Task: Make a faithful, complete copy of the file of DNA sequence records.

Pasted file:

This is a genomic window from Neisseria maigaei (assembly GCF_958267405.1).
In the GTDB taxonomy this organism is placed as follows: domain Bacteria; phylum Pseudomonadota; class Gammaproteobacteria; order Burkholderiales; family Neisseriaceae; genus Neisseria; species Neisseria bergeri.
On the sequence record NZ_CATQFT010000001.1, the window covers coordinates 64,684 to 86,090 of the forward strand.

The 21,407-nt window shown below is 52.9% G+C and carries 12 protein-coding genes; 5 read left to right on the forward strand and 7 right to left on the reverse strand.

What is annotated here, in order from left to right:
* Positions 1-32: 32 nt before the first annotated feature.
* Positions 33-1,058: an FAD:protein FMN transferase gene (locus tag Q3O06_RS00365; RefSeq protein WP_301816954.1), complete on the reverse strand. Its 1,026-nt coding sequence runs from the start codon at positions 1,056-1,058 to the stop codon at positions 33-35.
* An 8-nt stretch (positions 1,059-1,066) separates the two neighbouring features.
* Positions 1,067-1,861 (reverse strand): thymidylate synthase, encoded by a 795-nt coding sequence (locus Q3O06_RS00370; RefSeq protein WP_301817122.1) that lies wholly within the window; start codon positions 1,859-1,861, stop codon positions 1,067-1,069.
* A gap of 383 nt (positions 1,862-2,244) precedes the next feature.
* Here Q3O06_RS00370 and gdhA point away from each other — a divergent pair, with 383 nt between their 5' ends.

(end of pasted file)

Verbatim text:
This is a genomic window from Neisseria maigaei (assembly GCF_958267405.1).
In the GTDB taxonomy this organism is placed as follows: domain Bacteria; phylum Pseudomonadota; class Gammaproteobacteria; order Burkholderiales; family Neisseriaceae; genus Neisseria; species Neisseria bergeri.
On the sequence record NZ_CATQFT010000001.1, the window covers coordinates 64,684 to 86,090 of the forward strand.

The 21,407-nt window shown below is 52.9% G+C and carries 12 protein-coding genes; 5 read left to right on the forward strand and 7 right to left on the reverse strand.

What is annotated here, in order from left to right:
* Positions 1-32: 32 nt before the first annotated feature.
* Positions 33-1,058: an FAD:protein FMN transferase gene (locus tag Q3O06_RS00365; RefSeq protein WP_301816954.1), complete on the reverse strand. Its 1,026-nt coding sequence runs from the start codon at positions 1,056-1,058 to the stop codon at positions 33-35.
* An 8-nt stretch (positions 1,059-1,066) separates the two neighbouring features.
* Positions 1,067-1,861 (reverse strand): thymidylate synthase, encoded by a 795-nt coding sequence (locus Q3O06_RS00370; RefSeq protein WP_301817122.1) that lies wholly within the window; start codon positions 1,859-1,861, stop codon positions 1,067-1,069.
* A gap of 383 nt (positions 1,862-2,244) precedes the next feature.
* Here Q3O06_RS00370 and gdhA point away from each other — a divergent pair, with 383 nt between their 5' ends.